|Publication number||US4329138 A|
|Application number||US 06/158,899|
|Publication date||May 11, 1982|
|Filing date||Jun 12, 1980|
|Priority date||Jun 12, 1980|
|Publication number||06158899, 158899, US 4329138 A, US 4329138A, US-A-4329138, US4329138 A, US4329138A|
|Inventors||William J. Riordan|
|Original Assignee||Walter Kidde And Company, Inc.|
|Export Citation||BiBTeX, EndNote, RefMan|
|Patent Citations (4), Referenced by (45), Classifications (4), Legal Events (1)|
|External Links: USPTO, USPTO Assignment, Espacenet|
This invention relates to a blower proving system for a fuel burner and, more specifically, to such a system utilizing a fan rotational speed sensor.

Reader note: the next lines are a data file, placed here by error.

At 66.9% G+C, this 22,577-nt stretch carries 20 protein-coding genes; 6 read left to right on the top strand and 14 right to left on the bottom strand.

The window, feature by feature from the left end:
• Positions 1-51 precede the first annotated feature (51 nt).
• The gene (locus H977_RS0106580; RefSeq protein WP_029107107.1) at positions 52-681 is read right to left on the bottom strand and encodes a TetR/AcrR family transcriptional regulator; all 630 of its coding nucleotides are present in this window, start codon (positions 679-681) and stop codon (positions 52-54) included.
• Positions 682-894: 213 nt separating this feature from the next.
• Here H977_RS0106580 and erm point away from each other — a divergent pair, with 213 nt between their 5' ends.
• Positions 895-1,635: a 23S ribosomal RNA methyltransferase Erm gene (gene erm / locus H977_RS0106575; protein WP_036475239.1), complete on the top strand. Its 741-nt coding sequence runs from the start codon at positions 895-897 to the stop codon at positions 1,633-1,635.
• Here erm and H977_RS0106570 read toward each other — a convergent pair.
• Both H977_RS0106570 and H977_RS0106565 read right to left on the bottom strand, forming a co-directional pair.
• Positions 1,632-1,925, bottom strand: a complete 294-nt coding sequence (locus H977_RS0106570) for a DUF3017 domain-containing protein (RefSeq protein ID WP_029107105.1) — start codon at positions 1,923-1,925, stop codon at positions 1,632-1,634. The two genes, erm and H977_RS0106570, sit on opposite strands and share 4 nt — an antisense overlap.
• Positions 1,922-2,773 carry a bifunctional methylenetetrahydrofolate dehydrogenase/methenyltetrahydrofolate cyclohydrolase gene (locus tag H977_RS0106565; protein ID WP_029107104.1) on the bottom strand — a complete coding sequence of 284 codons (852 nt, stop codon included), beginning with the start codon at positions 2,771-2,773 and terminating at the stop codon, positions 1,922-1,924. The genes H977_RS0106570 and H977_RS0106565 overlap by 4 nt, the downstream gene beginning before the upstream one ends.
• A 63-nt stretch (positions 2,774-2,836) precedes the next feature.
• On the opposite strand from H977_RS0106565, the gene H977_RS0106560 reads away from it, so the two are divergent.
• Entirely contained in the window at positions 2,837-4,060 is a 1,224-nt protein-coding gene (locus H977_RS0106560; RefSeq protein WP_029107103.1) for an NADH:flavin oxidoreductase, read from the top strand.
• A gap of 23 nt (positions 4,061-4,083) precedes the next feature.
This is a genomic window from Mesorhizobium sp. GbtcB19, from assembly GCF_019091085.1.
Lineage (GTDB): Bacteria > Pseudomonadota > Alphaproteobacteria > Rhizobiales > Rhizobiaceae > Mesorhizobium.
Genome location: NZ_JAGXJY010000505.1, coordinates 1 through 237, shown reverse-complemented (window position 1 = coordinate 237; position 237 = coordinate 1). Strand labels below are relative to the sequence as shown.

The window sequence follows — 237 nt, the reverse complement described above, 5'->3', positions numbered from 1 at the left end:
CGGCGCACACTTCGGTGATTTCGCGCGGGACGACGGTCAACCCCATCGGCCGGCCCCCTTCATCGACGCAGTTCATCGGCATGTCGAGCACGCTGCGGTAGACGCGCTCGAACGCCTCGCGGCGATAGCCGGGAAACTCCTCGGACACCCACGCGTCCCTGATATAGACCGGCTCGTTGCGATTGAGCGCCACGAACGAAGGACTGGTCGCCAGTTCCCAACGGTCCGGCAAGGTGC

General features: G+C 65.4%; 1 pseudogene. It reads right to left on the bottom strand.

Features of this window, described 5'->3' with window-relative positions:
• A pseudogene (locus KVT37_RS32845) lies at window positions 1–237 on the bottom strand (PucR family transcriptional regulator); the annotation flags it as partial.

For many fuel burner installations, it is desirable to provide a purge period prior to the initiation of fuel flow and the occurrence of ignition at a burner. During the purge period, a blower is energized to dissipate any fuel vapor that may have accumulated in the combustion chamber because of some inadvertence, such as a leaky fuel valve. The dissipation of such residual fuel vapor reduces the possibility of an explosion during an attempt to ignite newly released fuel. However, the safety provided by a purge period can be comprised by a malfunctioning blower system that fails to adequately dissipate residual fuel vapor in the vicinity of the vapor. Such a malfunction can result from either a mechanical failure of the blower itself or some type of obstruction that prevents the blower from forcing air through a purge zone occupied by the burner. To eliminate the danger associated with defective blower systems, some fuel burner arrangements employ air-proving devices that monitor the presence of purging air near the burner prior to an attempt at ignition. Generally, the air-proving devices use detectors that sense either air flow or air pressure in the vicinity of the burner. The most common type of detector is a pivotally mounted flat plate that is moved by air velocity to operate a microswitch. Closing the microswitch establishes a ready signal that is required for ignition. Such detectors are commonly referred to as sail switches. A serious deficiency of sail switches is their tendency to stick in the "on" position resulting in the presence of a ready signal in even those instances in which a blower system has malfunctioned. Furthermore, no provision exists for indicating such a stuck switch condition.